more arrondissements; at present there exist fifteen of them. At the head of each academic circumscription is an inspector of schools, who is in direct relations with the Secretary of Public Instruction. All public and private schools located in his circumscription are under his control and authority.

Teaching is free in Haiti; natives as well as foreigners can practise this profession, provided that they fulfil the conditions required by the law on public instruction. One must of course be in possession of a diploma testifying his ability to teach, and in the case of a foreigner he must be able to present good testimonials, indicating at the same time the place of his residence and the profession practised before his arrival in Haiti.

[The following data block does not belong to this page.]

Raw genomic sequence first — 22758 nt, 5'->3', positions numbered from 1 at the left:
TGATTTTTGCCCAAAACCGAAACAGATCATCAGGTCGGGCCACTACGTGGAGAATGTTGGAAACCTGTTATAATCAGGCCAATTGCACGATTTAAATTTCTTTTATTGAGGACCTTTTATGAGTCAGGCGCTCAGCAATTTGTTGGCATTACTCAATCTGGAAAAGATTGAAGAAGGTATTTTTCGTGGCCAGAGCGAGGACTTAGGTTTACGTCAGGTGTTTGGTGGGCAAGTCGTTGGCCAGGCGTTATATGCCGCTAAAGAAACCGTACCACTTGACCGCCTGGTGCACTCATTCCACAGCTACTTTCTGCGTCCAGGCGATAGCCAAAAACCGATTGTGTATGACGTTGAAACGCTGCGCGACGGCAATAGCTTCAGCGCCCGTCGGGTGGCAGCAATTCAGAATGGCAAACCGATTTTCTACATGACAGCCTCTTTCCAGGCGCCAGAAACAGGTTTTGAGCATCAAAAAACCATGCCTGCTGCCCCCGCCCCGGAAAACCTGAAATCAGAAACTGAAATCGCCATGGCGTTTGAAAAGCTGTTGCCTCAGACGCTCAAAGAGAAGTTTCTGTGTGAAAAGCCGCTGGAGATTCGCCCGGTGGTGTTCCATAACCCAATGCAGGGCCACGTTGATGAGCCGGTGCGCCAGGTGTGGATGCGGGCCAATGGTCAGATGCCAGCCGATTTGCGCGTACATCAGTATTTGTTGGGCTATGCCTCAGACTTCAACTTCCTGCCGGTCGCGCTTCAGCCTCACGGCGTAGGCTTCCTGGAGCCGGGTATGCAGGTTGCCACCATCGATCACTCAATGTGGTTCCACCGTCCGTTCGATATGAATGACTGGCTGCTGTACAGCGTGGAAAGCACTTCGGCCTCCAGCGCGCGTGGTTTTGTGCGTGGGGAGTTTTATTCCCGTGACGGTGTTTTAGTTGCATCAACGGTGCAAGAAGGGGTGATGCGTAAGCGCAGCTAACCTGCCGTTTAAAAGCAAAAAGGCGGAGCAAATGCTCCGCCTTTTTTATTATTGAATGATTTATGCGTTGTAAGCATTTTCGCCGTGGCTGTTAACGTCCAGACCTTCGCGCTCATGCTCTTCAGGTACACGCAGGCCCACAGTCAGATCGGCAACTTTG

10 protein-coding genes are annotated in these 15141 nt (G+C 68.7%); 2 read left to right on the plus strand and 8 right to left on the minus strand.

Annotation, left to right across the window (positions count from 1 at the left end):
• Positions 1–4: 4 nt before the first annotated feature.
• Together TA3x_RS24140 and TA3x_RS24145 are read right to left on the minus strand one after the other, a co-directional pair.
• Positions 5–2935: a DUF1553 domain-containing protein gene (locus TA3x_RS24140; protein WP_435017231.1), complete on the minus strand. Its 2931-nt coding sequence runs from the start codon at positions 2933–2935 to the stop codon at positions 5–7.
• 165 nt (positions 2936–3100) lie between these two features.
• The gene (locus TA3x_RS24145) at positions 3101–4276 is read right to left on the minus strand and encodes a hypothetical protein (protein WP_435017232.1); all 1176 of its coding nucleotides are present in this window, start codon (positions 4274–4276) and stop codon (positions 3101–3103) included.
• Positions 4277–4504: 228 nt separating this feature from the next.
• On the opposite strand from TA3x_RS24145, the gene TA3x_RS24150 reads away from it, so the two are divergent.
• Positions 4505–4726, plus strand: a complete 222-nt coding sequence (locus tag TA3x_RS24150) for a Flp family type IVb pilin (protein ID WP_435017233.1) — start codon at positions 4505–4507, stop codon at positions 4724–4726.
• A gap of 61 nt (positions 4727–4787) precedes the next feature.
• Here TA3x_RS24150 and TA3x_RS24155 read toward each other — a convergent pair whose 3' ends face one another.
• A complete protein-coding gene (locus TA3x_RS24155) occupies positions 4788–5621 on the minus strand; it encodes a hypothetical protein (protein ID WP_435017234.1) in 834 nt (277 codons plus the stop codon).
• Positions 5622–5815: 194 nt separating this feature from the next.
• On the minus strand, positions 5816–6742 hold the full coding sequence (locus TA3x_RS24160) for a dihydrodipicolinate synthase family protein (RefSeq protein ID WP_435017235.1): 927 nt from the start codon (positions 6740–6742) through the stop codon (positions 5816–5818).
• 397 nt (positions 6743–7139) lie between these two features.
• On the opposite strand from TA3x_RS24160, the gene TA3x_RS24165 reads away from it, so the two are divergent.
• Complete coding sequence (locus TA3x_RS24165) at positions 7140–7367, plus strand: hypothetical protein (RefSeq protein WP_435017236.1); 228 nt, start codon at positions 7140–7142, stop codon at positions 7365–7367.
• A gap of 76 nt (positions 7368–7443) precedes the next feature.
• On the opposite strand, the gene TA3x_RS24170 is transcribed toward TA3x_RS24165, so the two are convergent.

Instruction is compulsory and absolutely free of cost from the primary to the highest schools. A thorough education can be had by all Haitians simply by defraying the expenses of their maintenance. All have thus equal chances. The Republic goes so far as to assist children who, owing to the embarrassed circumstances of their parents, would be unable to remain long at schools. Free scholarships amounting to $15,300 a year are granted to 85 pupils, boys and girls. Teachers are exempted from military service. Knowledge is diffused through primary schools both in the towns and in the country, through Lycées and colleges, professional and high schools. There are now 278 primary schools, 39 schools under the management of the Brothers of Christian Instruction, 6 schools for classical education, 6 Lycées, and one professional school, for boys. For girls there are 102 primary schools, 6 schools for classical education, 40 schools under the management of the Sisters of Saint-Joseph de Cluny, and about 20 schools under the management of the "Filles de la Sagesse." Besides there are schools for the study of medicine, pharmacy, law, drawing and painting, arts, trades, and electrical sciences. All these schools are maintained at the expense of the Republic.